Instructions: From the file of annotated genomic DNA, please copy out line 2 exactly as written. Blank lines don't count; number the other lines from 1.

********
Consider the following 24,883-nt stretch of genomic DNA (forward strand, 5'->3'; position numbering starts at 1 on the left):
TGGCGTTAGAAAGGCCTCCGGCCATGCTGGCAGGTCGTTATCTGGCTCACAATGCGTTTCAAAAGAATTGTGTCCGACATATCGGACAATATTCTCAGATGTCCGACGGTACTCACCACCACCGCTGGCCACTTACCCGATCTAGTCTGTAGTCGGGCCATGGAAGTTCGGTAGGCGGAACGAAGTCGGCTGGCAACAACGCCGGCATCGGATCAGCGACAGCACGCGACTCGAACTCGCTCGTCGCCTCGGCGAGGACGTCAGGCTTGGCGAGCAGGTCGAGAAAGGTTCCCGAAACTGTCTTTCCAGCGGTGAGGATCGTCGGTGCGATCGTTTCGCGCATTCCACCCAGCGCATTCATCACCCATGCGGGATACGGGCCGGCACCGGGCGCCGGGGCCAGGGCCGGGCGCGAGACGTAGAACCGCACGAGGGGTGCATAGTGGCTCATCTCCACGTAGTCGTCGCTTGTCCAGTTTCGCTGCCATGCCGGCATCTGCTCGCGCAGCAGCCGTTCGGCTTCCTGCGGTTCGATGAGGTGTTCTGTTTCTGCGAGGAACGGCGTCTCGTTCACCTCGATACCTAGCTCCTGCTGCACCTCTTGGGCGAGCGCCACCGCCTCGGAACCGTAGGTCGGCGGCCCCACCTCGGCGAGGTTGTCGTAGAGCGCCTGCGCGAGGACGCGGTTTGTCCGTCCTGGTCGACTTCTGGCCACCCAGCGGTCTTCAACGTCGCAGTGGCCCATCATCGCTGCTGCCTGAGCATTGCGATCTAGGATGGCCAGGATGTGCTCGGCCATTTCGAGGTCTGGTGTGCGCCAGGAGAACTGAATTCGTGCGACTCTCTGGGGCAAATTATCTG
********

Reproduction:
TGGCGTTAGAAAGGCCTCCGGCCATGCTGGCAGGTCGTTATCTGGCTCACAATGCGTTTCAAAAGAATTGTGTCCGACATATCGGACAATATTCTCAGATGTCCGACGGTACTCACCACCACCGCTGGCCACTTACCCGATCTAGTCTGTAGTCGGGCCATGGAAGTTCGGTAGGCGGAACGAAGTCGGCTGGCAACAACGCCGGCATCGGATCAGCGACAGCACGCGACTCGAACTCGCTCGTCGCCTCGGCGAGGACGTCAGGCTTGGCGAGCAGGTCGAGAAAGGTTCCCGAAACTGTCTTTCCAGCGGTGAGGATCGTCGGTGCGATCGTTTCGCGCATTCCACCCAGCGCATTCATCACCCATGCGGGATACGGGCCGGCACCGGGCGCCGGGGCCAGGGCCGGGCGCGAGACGTAGAACCGCACGAGGGGTGCATAGTGGCTCATCTCCACGTAGTCGTCGCTTGTCCAGTTTCGCTGCCATGCCGGCATCTGCTCGCGCAGCAGCCGTTCGGCTTCCTGCGGTTCGATGAGGTGTTCTGTTTCTGCGAGGAACGGCGTCTCGTTCACCTCGATACCTAGCTCCTGCTGCACCTCTTGGGCGAGCGCCACCGCCTCGGAACCGTAGGTCGGCGGCCCCACCTCGGCGAGGTTGTCGTAGAGCGCCTGCGCGAGGACGCGGTTTGTCCGTCCTGGTCGACTTCTGGCCACCCAGCGGTCTTCAACGTCGCAGTGGCCCATCATCGCTGCTGCCTGAGCATTGCGATCTAGGATGGCCAGGATGTGCTCGGCCATTTCGAGGTCTGGTGTGCGCCAGGAGAACTGAATTCGTGCGACTCTCTGGGGCAAATTATCTG